Andrew Keili: Sierra Leone Telegraph: 20 May 2021:
Well, the uncertainties with the recent cabinet reshuffle have now all come out in the wash…..or have they? We now have a new Finance Minister, Dennis Vandy. Nabeela Tunis, who it was thought was out in the cold has been brought back into the cabinet as Minister of the Western Region. The new Chief Minister, J.J. Saffa is now firmly ensconced in his new position.
As is fashionable nowadays, rebranding is being done. Prof David Francis has a totally new vision for the Foreign Affairs Ministry with a policy shift from Economic to Development Diplomacy. The new Chief Minister says there will no longer be an Office of Chief Minister as this gives the impression that it is independent of the Office of the President.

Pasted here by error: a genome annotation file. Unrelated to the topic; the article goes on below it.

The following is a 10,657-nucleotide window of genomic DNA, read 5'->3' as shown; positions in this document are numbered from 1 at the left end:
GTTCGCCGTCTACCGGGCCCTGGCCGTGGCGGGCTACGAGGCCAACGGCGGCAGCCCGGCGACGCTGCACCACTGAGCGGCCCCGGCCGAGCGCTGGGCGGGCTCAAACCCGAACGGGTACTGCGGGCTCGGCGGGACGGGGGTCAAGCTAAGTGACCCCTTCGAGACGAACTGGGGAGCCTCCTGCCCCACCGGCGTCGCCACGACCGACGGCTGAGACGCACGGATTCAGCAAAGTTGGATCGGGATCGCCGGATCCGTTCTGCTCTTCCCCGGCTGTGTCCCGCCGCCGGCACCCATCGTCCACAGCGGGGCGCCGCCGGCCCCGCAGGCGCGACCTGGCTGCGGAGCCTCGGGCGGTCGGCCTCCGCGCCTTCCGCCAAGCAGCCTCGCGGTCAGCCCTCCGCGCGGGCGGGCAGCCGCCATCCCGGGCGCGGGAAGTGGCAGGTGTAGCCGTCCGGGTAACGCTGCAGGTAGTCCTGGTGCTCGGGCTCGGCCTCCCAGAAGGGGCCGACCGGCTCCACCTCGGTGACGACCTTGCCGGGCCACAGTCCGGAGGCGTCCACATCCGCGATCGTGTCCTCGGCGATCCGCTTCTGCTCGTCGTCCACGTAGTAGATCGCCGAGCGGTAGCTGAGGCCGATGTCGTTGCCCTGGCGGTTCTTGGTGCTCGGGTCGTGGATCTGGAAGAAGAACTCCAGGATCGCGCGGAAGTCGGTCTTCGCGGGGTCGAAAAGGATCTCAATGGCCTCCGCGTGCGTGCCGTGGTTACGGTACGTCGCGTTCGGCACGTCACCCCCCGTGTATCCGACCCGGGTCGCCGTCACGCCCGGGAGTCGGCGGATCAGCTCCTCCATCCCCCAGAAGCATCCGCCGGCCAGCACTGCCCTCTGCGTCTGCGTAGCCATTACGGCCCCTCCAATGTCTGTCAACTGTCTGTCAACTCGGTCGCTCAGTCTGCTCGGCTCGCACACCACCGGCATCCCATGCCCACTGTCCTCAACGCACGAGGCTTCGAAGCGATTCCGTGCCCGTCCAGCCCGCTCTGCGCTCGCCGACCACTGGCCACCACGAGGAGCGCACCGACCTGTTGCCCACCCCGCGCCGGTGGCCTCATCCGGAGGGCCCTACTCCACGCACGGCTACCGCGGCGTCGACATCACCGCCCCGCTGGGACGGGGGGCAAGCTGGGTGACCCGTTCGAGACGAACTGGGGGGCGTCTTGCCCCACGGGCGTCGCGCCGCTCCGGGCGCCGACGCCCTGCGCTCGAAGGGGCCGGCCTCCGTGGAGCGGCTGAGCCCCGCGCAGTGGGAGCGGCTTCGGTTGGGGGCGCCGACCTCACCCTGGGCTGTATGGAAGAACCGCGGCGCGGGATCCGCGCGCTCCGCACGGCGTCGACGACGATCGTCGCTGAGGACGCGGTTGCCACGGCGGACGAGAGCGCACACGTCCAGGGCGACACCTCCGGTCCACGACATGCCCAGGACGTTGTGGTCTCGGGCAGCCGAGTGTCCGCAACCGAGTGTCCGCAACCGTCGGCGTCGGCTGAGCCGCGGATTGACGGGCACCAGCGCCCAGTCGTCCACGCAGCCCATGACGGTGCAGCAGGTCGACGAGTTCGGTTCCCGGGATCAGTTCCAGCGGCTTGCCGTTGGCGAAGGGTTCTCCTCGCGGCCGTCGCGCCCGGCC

The new Finance Minister, Dennis Vandy has been pilloried from pillar to post. His critics cite the fact that he left his two recent positions of Secretary to the President and Agriculture Minister under a cloud and say bringing him to the Finance Ministry would not engender in the public the confidence that President Bio is ready to combat corruption.
They say he values loyalty and relationships over public perception. Dennis Vandy’s supporters attribute his predicament to a series of unfortunate incidents and say he has been exonerated in a court of law. They say it is not a crime to be a close friend and ally of the President and cite his qualifications and long period of experience in various ministries as a Civil servant, including Finance.
Dennis Vandy is however generally known to be humble and affable person and for being a good listener. If he manages to perform well in this difficult position, he would have justified the President’s confidence in him.